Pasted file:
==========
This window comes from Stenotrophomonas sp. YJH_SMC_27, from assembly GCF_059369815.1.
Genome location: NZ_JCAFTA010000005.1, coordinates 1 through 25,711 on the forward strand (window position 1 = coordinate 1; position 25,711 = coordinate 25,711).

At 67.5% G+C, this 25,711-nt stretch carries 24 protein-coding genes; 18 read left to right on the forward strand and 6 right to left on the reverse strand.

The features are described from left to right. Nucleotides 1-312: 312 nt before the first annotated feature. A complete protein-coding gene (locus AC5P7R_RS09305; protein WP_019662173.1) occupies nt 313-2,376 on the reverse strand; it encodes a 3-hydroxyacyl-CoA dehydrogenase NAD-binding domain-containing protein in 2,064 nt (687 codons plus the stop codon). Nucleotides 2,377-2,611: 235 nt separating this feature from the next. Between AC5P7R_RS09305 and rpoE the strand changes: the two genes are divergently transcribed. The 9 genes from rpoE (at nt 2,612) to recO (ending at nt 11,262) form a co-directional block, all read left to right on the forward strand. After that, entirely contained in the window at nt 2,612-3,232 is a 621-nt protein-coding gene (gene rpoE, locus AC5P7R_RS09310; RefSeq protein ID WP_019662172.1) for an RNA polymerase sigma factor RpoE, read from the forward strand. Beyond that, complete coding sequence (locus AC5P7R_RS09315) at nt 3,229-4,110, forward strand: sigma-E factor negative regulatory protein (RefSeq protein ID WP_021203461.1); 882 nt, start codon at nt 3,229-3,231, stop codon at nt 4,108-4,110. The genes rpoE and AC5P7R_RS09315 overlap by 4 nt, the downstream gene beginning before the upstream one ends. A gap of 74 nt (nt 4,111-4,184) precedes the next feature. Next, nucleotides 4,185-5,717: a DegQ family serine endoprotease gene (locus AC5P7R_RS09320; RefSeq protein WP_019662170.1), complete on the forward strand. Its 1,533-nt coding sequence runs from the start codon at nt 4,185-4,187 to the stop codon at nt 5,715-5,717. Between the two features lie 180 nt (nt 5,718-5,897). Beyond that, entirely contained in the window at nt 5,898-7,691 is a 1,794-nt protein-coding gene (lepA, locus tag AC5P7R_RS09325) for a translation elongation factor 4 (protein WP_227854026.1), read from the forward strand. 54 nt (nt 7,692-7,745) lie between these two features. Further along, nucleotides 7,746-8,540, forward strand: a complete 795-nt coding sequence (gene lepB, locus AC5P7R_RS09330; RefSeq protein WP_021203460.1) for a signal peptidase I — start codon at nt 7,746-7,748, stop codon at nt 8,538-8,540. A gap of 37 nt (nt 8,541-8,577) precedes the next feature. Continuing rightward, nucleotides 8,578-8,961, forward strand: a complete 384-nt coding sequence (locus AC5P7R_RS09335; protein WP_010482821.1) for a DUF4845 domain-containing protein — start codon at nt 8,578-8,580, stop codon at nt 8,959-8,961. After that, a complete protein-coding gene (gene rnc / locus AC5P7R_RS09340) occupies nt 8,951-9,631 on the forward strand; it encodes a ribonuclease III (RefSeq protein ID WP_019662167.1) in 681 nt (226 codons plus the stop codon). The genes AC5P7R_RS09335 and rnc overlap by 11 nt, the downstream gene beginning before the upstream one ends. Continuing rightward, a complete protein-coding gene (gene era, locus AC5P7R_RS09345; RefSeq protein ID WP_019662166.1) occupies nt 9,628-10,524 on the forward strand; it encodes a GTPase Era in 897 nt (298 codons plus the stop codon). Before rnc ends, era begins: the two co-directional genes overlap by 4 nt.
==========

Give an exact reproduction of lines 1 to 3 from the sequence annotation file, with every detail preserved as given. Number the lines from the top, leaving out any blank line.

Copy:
This window comes from Stenotrophomonas sp. YJH_SMC_27, from assembly GCF_059369815.1.
Genome location: NZ_JCAFTA010000005.1, coordinates 1 through 25,711 on the forward strand (window position 1 = coordinate 1; position 25,711 = coordinate 25,711).

At 67.5% G+C, this 25,711-nt stretch carries 24 protein-coding genes; 18 read left to right on the forward strand and 6 right to left on the reverse strand.